When Philly Jesus makes real Jesus confusing

Maybe you haven’t heard of Philly Jesus (PJ). Mike Grant found the LORD as he describes as the stone that found me when I was at the bottom. From musical theatre to hip hop, dude has been into public performance for a while and into being a born again Christian lately. Stories differ on how/why this white boy put on the “Jesus jersey” but a following of 11k on Instagram and 3.7k on Twitter and pieces by the BBC point towards people paying attention to his antics.

This morning, he retweeted this Philly.com article that got me thinking more about how not cute I think PJ’s schtick has become. I thought a goofy white dude at Black Lives Matter protests or playing hockey at City Hall was endearing. Just imagining Jesus showing up in Philly is kind of cool. I also think Black Jesus is funny – especially parts with King BachI quickly went from “eh, that’s kind of interesting” to “SMH” for two big reasons. He began a $70k Gofundme campaign so he can buy a fancy car and go on tour to other cities. No doubt connected to likely funders, he went from mooching off of SCOTUS decision celebrations to deleting all his gay friendly posts describing his new rather rugged position against homosexuality (see that Philly.com article).

I think I’m learning:

People have to do a lot of work to take real Jesus seriously. PJ’s antics seemed to have swung people from “Heyo – Jesus is kind of cool” to “Oh, yeah. Christians are judgmental and they want money for fancy cars.” To spend time listening in prayer, studying the Gospel, or devoting your life to the Way of Christ is totally awesome. Did it just become harder to access in Philadelphia?

People will give money to something because it’s funny, because they think it’s cool, but are often challenged to share their heart and wallet with what’s most important to them. I’m grateful to be among so many dedicated partners in Circle of Hope who generously make love happen. I do not take it for granted.

If you want to be a Christian, you represent others with your opinions. If you try to be a public person or persona who claims to be a Christian, you probably represent more people than gave you permission to. Your political profile pics or memes that you share are more than personal expression. Feel the good that goes with being part of the Body and be as generous as you can as the nation processes change.

I talk to people whose only perceptions of Christians are Jimmy Swaggart, George Bush, the Pope, and/or some celebrity like Shia LaBeouf. Drawing closer to the heart of God through being formed into a people with a common purpose might sound more confusing than someone condemning immorality and asking for money to build their special building nowadays. Let’s keep demonstrating what it’s like to find our true selves in Christ. Let’s keep sharing the love that fills us. Let’s keep walking in the way that brings healing, justice, and peace in the land with our Creator who very much wants to keep the Redemption Project going.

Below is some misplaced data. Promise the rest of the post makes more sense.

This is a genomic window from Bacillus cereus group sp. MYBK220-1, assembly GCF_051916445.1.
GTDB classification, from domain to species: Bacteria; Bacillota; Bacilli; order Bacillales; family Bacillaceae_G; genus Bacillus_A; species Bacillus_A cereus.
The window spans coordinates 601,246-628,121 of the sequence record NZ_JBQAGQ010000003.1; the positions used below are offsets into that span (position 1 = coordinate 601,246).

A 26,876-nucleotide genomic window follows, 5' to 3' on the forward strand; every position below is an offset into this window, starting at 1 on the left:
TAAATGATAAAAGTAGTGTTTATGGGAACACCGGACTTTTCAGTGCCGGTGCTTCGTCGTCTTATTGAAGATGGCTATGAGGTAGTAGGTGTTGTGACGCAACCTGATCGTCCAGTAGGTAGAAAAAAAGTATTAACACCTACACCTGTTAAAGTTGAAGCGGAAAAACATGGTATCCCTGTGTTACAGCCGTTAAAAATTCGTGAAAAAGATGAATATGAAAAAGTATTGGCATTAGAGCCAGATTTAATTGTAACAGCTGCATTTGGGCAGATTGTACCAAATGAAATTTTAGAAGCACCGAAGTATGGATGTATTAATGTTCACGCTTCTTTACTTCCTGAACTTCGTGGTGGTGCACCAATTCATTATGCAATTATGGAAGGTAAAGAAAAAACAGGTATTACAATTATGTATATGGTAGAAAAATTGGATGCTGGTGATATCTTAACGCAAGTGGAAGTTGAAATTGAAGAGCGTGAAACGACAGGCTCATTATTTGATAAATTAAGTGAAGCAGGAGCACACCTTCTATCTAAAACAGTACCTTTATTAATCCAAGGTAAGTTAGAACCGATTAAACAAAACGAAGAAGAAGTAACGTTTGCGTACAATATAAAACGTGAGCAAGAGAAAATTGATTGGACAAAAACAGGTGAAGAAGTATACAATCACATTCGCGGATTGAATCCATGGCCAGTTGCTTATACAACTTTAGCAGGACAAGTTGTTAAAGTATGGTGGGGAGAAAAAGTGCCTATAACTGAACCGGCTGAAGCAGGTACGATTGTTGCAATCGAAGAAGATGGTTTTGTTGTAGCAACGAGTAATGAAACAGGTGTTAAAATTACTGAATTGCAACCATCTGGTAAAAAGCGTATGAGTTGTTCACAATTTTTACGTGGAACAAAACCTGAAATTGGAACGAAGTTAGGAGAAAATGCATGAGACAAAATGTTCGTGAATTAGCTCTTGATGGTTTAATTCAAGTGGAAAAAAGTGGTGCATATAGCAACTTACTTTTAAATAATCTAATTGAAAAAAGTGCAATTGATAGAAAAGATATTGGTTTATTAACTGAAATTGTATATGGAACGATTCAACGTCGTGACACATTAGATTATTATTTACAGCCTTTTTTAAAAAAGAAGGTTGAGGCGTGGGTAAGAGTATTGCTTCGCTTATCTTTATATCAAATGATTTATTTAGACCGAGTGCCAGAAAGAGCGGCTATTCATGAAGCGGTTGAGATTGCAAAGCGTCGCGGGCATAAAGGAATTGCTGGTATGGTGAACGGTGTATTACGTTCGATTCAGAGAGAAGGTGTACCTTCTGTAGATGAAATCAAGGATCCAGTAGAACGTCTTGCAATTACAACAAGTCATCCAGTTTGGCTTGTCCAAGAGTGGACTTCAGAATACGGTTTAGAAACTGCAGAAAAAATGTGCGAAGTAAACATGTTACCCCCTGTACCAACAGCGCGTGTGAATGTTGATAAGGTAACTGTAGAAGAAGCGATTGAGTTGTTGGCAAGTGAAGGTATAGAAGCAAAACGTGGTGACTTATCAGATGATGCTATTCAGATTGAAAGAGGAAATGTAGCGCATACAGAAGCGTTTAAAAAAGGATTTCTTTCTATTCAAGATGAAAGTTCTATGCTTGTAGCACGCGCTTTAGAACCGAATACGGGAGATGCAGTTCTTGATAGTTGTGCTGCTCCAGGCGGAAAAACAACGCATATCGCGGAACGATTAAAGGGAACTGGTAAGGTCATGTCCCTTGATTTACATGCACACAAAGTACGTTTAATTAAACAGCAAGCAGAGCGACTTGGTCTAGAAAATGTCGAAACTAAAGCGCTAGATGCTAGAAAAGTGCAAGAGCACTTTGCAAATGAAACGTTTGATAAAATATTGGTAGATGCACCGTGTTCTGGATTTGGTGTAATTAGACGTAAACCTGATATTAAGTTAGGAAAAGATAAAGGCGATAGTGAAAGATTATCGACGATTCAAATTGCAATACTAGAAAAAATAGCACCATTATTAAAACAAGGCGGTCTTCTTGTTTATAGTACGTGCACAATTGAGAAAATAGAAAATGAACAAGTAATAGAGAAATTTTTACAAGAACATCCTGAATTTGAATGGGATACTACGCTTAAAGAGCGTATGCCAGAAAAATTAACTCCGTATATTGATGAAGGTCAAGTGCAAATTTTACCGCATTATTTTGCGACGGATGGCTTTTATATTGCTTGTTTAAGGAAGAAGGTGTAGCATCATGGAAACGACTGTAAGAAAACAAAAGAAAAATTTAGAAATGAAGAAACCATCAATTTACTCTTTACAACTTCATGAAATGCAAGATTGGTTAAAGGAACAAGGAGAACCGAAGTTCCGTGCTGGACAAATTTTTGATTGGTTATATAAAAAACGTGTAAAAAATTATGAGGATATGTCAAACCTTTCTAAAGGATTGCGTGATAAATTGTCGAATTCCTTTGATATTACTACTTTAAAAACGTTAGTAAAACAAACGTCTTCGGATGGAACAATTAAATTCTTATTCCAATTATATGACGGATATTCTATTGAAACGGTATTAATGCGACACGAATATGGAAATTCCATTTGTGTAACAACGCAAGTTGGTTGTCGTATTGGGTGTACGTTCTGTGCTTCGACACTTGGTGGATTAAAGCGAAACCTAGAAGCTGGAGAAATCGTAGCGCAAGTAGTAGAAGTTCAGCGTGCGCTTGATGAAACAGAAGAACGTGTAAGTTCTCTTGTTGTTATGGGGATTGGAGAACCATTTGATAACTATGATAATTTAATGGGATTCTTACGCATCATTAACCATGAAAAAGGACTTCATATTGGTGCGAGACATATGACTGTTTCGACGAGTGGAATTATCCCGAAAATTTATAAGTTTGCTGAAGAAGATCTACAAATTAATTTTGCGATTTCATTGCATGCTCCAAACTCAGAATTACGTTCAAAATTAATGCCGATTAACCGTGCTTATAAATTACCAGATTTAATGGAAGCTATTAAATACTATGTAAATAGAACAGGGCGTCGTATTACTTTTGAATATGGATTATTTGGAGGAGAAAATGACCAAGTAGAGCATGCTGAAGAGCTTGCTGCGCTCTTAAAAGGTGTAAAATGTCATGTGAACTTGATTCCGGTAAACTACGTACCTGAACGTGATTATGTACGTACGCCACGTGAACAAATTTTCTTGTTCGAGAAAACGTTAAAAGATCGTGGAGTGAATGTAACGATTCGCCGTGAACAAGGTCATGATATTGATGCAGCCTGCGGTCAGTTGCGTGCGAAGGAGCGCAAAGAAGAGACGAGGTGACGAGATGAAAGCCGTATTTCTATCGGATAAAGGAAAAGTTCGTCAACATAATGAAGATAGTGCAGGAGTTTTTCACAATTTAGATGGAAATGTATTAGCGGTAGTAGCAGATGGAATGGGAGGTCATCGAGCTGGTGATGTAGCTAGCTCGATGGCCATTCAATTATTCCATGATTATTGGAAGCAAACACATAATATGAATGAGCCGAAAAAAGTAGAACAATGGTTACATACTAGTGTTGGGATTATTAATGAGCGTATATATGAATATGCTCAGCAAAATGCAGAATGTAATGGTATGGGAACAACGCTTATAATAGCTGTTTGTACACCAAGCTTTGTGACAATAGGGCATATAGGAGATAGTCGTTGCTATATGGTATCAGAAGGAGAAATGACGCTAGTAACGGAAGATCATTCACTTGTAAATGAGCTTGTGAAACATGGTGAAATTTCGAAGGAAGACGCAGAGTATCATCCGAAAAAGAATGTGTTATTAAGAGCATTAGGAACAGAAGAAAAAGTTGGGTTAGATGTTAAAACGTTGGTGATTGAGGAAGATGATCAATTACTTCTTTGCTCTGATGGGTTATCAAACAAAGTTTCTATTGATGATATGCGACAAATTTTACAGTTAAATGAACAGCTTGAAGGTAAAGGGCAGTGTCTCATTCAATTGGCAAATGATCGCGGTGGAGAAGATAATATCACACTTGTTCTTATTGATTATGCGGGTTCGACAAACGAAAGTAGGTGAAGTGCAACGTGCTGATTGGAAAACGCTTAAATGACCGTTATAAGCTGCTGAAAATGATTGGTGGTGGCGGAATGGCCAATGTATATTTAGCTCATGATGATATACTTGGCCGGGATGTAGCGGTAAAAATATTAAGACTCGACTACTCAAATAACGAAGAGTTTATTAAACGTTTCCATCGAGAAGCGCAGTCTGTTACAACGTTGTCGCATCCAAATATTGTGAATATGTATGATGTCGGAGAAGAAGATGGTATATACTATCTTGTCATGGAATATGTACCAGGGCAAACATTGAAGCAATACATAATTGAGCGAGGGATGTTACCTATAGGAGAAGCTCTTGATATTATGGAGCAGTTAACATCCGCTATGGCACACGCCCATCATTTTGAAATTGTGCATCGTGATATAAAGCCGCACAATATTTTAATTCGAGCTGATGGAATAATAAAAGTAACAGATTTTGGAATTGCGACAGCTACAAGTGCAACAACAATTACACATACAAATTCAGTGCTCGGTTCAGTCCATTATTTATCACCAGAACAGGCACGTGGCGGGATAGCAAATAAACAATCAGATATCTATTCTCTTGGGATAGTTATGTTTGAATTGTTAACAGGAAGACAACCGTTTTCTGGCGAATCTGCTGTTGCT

Lessons from crying over a teenage sick love story

I accidentally watched the The Fault in Our Stars last night and I wept. Accidentally as in Martha and I watched the end of Big together before her cell meeting and it was on next (free HBO for a few more months). I think I kept watching it because my kids and I just saw the two star-crossed lovers play siblings the other day in Insurgent and I was pleased they were getting along so well.

I don’t remember crying so much during a film. Maybe I cried because I was alone and my tween & teen daughters were upstairs asleep and I’m vulnerable to sentimental stories about losing daughters. Maybe I burst into tears because my friend Karen finished her long battle with lupus last week and I’ve been suspending my feelings about my loss until her memorial. I don’t think it was because these winsome teenagers’ humanity and process of staring death in the face put me in touch with how precious and fragile life is – sharing romantic love or feeling deep gratitude for what we’ve been given speak to me.

You may actually think Young Adult books or movies based on them are silly, overly simple, or not worth your time. You may think the story is basically a melodramatic illustration of the five stages of grief. As you learn to live with pain or learn from someone suffering with a long-term illness, I hope some of my takeaways from the film could be useful to you.

You carry your pain with you, and others can sense it even if you hide it. Trying to put on a brave face all the time or pushing it down doesn’t actually fool those close to you. It’s like dragging luggage around. Wouldn’t it be better to have some help carrying it while you need it?

Gratitude is a powerful friend. Sometimes it comes easy, sometimes you need to practice. Even for something small like flowers blooming this week in Philadelphia, being grateful can shape your experience.

Have the feelings you have, not the ones you think you should have. Likewise, others not having the same feelings doesn’t make them not understand you or not love you. What you feel at the moment is relevant and those feelings don’t need to run your life.

Have a process with others without punishing yourself for setbacks. Let others in to help you find a path through the pain and get led on a journey. If it’s not linear you’re human. Don’t quit trying.

Jesus not only came into suffering (our suffering and the suffering of all of creation) but suffered. He wasn’t usually stoic yet He became who He was given to be. If we don’t learn how to grieve well, our grief will overflow in more damaging ways. There will be other, smaller things from traffic to mean people or microbetrayals to inconsideration that will beg for our fighting juices. I’m grateful for people like Karen, who not only suffered faithfully but taught us how to fight the Good Fight rather than getting caught up in the tiny battles.